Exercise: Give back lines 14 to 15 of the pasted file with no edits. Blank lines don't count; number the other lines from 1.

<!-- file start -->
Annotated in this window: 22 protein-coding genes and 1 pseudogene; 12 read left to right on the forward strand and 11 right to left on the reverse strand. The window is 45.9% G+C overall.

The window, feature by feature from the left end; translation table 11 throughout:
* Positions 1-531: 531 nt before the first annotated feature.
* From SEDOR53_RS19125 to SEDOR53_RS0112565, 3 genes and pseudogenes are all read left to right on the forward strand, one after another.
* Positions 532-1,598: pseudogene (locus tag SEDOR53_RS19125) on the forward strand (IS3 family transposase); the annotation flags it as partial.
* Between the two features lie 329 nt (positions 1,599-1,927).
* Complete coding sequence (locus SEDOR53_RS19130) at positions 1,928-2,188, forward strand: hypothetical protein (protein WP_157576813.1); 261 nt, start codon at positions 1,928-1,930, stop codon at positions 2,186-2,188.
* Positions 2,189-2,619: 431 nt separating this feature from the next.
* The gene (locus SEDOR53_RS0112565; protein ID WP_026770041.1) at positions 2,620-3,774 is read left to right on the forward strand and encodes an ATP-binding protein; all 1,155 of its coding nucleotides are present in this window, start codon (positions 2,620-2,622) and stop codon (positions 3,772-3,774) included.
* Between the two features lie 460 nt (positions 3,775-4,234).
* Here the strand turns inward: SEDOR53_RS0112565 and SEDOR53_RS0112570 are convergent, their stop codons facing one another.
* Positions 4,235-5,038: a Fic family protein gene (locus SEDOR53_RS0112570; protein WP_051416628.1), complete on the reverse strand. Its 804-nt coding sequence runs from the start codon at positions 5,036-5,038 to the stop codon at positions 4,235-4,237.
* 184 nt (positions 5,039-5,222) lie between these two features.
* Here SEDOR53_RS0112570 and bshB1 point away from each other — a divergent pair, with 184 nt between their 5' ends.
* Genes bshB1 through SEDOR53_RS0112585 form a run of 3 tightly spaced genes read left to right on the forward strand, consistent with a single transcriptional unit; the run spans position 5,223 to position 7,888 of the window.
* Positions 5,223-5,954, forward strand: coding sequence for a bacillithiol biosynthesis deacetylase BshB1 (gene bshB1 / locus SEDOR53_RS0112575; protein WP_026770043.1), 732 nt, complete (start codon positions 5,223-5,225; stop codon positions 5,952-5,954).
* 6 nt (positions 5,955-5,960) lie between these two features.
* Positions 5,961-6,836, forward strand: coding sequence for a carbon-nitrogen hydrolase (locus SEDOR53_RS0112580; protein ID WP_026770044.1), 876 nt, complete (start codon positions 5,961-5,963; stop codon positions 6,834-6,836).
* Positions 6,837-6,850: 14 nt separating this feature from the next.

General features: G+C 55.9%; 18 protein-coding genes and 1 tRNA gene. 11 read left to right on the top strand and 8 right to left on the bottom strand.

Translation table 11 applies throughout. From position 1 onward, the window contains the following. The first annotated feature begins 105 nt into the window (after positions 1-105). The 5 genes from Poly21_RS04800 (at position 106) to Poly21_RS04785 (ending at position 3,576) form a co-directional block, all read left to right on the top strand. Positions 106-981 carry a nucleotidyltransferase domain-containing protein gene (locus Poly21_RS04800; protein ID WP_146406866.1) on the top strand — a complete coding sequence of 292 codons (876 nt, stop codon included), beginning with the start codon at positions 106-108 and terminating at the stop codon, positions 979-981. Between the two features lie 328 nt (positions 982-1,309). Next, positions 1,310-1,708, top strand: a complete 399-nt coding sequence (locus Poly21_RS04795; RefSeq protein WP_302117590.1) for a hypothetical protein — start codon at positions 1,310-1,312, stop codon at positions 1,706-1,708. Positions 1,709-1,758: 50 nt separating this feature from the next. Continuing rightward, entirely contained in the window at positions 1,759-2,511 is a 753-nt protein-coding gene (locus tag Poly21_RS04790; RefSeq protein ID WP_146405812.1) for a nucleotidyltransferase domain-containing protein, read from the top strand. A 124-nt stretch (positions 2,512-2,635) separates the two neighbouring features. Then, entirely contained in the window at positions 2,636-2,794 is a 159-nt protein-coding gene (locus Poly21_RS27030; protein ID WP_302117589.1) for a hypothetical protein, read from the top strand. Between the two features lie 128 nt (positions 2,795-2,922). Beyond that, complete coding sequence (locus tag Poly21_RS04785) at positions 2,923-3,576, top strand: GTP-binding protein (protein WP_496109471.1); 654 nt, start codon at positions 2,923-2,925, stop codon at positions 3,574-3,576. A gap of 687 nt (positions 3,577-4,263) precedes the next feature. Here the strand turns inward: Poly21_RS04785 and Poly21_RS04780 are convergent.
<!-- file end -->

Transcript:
* Here SEDOR53_RS0112570 and bshB1 point away from each other — a divergent pair, with 184 nt between their 5' ends.
* Genes bshB1 through SEDOR53_RS0112585 form a run of 3 tightly spaced genes read left to right on the forward strand, consistent with a single transcriptional unit; the run spans position 5,223 to position 7,888 of the window.